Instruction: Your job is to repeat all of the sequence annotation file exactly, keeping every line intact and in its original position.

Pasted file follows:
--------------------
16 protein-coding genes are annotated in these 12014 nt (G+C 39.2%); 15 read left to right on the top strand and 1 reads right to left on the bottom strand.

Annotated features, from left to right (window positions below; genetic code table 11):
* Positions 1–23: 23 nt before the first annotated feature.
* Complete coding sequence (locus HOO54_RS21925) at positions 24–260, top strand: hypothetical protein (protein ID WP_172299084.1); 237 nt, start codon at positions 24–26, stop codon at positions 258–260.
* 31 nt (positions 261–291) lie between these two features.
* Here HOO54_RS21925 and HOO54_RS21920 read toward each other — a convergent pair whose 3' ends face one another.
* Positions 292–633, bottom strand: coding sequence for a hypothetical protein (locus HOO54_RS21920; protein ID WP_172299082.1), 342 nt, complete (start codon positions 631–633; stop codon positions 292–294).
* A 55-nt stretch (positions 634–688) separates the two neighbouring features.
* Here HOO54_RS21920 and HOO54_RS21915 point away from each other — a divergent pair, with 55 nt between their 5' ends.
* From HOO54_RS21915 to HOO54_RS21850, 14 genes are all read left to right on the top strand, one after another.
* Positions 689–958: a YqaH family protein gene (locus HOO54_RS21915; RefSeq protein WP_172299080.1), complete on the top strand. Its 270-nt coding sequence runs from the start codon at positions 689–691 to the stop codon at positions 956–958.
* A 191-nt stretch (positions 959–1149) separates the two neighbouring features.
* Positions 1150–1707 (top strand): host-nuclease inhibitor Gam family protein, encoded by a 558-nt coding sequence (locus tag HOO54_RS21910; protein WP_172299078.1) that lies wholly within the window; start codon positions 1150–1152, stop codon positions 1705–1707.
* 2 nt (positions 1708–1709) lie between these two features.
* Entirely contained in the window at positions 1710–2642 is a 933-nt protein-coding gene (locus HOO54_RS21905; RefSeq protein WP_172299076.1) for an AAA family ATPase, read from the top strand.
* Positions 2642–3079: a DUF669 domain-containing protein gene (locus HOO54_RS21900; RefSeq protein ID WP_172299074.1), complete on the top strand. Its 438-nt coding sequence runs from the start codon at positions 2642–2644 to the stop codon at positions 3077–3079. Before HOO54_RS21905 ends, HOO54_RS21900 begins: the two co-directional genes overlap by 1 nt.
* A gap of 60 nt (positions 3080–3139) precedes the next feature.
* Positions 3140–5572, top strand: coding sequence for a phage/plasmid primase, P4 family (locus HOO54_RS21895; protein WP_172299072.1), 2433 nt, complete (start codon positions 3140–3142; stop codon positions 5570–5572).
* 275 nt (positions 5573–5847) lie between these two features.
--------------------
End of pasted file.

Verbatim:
16 protein-coding genes are annotated in these 12014 nt (G+C 39.2%); 15 read left to right on the top strand and 1 reads right to left on the bottom strand.

Annotated features, from left to right (window positions below; genetic code table 11):
* Positions 1–23: 23 nt before the first annotated feature.
* Complete coding sequence (locus HOO54_RS21925) at positions 24–260, top strand: hypothetical protein (protein ID WP_172299084.1); 237 nt, start codon at positions 24–26, stop codon at positions 258–260.
* 31 nt (positions 261–291) lie between these two features.
* Here HOO54_RS21925 and HOO54_RS21920 read toward each other — a convergent pair whose 3' ends face one another.
* Positions 292–633, bottom strand: coding sequence for a hypothetical protein (locus HOO54_RS21920; protein ID WP_172299082.1), 342 nt, complete (start codon positions 631–633; stop codon positions 292–294).
* A 55-nt stretch (positions 634–688) separates the two neighbouring features.
* Here HOO54_RS21920 and HOO54_RS21915 point away from each other — a divergent pair, with 55 nt between their 5' ends.
* From HOO54_RS21915 to HOO54_RS21850, 14 genes are all read left to right on the top strand, one after another.
* Positions 689–958: a YqaH family protein gene (locus HOO54_RS21915; RefSeq protein WP_172299080.1), complete on the top strand. Its 270-nt coding sequence runs from the start codon at positions 689–691 to the stop codon at positions 956–958.
* A 191-nt stretch (positions 959–1149) separates the two neighbouring features.
* Positions 1150–1707 (top strand): host-nuclease inhibitor Gam family protein, encoded by a 558-nt coding sequence (locus tag HOO54_RS21910; protein WP_172299078.1) that lies wholly within the window; start codon positions 1150–1152, stop codon positions 1705–1707.
* 2 nt (positions 1708–1709) lie between these two features.
* Entirely contained in the window at positions 1710–2642 is a 933-nt protein-coding gene (locus HOO54_RS21905; RefSeq protein WP_172299076.1) for an AAA family ATPase, read from the top strand.
* Positions 2642–3079: a DUF669 domain-containing protein gene (locus HOO54_RS21900; RefSeq protein ID WP_172299074.1), complete on the top strand. Its 438-nt coding sequence runs from the start codon at positions 2642–2644 to the stop codon at positions 3077–3079. Before HOO54_RS21905 ends, HOO54_RS21900 begins: the two co-directional genes overlap by 1 nt.
* A gap of 60 nt (positions 3080–3139) precedes the next feature.
* Positions 3140–5572, top strand: coding sequence for a phage/plasmid primase, P4 family (locus HOO54_RS21895; protein WP_172299072.1), 2433 nt, complete (start codon positions 3140–3142; stop codon positions 5570–5572).
* 275 nt (positions 5573–5847) lie between these two features.